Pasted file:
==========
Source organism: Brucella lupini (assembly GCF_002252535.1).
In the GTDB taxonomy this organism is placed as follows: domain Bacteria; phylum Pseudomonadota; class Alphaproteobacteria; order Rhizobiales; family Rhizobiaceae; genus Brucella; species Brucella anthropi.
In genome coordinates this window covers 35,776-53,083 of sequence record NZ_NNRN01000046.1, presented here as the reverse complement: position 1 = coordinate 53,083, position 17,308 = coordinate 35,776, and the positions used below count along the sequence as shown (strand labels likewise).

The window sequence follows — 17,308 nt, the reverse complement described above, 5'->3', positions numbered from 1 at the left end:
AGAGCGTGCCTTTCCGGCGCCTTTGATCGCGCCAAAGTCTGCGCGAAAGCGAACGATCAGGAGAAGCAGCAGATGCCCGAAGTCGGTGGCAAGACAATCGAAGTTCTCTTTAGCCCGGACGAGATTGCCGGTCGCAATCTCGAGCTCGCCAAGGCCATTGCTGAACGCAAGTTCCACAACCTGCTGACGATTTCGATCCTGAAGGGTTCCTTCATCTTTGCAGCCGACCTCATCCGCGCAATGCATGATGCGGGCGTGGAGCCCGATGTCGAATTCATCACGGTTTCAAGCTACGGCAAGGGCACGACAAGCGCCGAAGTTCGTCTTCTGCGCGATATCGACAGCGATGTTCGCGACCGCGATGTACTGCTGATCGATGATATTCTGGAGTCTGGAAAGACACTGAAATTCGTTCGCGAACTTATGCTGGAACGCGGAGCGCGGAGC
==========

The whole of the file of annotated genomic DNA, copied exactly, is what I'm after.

Source organism: Brucella lupini (assembly GCF_002252535.1).
In the GTDB taxonomy this organism is placed as follows: domain Bacteria; phylum Pseudomonadota; class Alphaproteobacteria; order Rhizobiales; family Rhizobiaceae; genus Brucella; species Brucella anthropi.
In genome coordinates this window covers 35,776-53,083 of sequence record NZ_NNRN01000046.1, presented here as the reverse complement: position 1 = coordinate 53,083, position 17,308 = coordinate 35,776, and the positions used below count along the sequence as shown (strand labels likewise).

The window sequence follows — 17,308 nt, the reverse complement described above, 5'->3', positions numbered from 1 at the left end:
AGAGCGTGCCTTTCCGGCGCCTTTGATCGCGCCAAAGTCTGCGCGAAAGCGAACGATCAGGAGAAGCAGCAGATGCCCGAAGTCGGTGGCAAGACAATCGAAGTTCTCTTTAGCCCGGACGAGATTGCCGGTCGCAATCTCGAGCTCGCCAAGGCCATTGCTGAACGCAAGTTCCACAACCTGCTGACGATTTCGATCCTGAAGGGTTCCTTCATCTTTGCAGCCGACCTCATCCGCGCAATGCATGATGCGGGCGTGGAGCCCGATGTCGAATTCATCACGGTTTCAAGCTACGGCAAGGGCACGACAAGCGCCGAAGTTCGTCTTCTGCGCGATATCGACAGCGATGTTCGCGACCGCGATGTACTGCTGATCGATGATATTCTGGAGTCTGGAAAGACACTGAAATTCGTTCGCGAACTTATGCTGGAACGCGGAGCGCGGAGC